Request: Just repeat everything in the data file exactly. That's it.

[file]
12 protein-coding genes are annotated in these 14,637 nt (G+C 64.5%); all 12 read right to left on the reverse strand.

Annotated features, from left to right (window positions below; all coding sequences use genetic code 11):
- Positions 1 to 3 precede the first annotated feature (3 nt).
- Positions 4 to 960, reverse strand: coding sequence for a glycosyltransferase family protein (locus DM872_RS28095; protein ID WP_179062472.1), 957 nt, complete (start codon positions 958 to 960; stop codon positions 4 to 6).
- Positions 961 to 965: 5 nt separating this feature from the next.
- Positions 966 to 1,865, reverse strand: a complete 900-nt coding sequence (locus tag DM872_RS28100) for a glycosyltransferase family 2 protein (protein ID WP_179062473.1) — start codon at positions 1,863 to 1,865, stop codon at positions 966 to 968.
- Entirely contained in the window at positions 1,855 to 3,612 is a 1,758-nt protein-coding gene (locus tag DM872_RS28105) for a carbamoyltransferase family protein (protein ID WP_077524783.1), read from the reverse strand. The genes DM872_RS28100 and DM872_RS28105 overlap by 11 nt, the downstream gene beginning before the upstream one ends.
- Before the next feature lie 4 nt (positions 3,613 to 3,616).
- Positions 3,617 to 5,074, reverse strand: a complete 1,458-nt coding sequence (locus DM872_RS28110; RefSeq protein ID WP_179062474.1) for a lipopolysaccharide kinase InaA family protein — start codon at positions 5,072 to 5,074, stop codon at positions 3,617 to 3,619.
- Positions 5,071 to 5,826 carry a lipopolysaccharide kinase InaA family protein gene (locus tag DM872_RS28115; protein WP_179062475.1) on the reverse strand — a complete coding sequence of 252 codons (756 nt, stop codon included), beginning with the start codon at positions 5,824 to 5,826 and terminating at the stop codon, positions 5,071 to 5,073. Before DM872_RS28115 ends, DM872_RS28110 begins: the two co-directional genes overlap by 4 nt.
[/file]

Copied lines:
12 protein-coding genes are annotated in these 14,637 nt (G+C 64.5%); all 12 read right to left on the reverse strand.

Annotated features, from left to right (window positions below; all coding sequences use genetic code 11):
- Positions 1 to 3 precede the first annotated feature (3 nt).
- Positions 4 to 960, reverse strand: coding sequence for a glycosyltransferase family protein (locus DM872_RS28095; protein ID WP_179062472.1), 957 nt, complete (start codon positions 958 to 960; stop codon positions 4 to 6).
- Positions 961 to 965: 5 nt separating this feature from the next.
- Positions 966 to 1,865, reverse strand: a complete 900-nt coding sequence (locus tag DM872_RS28100) for a glycosyltransferase family 2 protein (protein ID WP_179062473.1) — start codon at positions 1,863 to 1,865, stop codon at positions 966 to 968.
- Entirely contained in the window at positions 1,855 to 3,612 is a 1,758-nt protein-coding gene (locus tag DM872_RS28105) for a carbamoyltransferase family protein (protein ID WP_077524783.1), read from the reverse strand. The genes DM872_RS28100 and DM872_RS28105 overlap by 11 nt, the downstream gene beginning before the upstream one ends.
- Before the next feature lie 4 nt (positions 3,613 to 3,616).
- Positions 3,617 to 5,074, reverse strand: a complete 1,458-nt coding sequence (locus DM872_RS28110; RefSeq protein ID WP_179062474.1) for a lipopolysaccharide kinase InaA family protein — start codon at positions 5,072 to 5,074, stop codon at positions 3,617 to 3,619.
- Positions 5,071 to 5,826 carry a lipopolysaccharide kinase InaA family protein gene (locus tag DM872_RS28115; protein WP_179062475.1) on the reverse strand — a complete coding sequence of 252 codons (756 nt, stop codon included), beginning with the start codon at positions 5,824 to 5,826 and terminating at the stop codon, positions 5,071 to 5,073. Before DM872_RS28115 ends, DM872_RS28110 begins: the two co-directional genes overlap by 4 nt.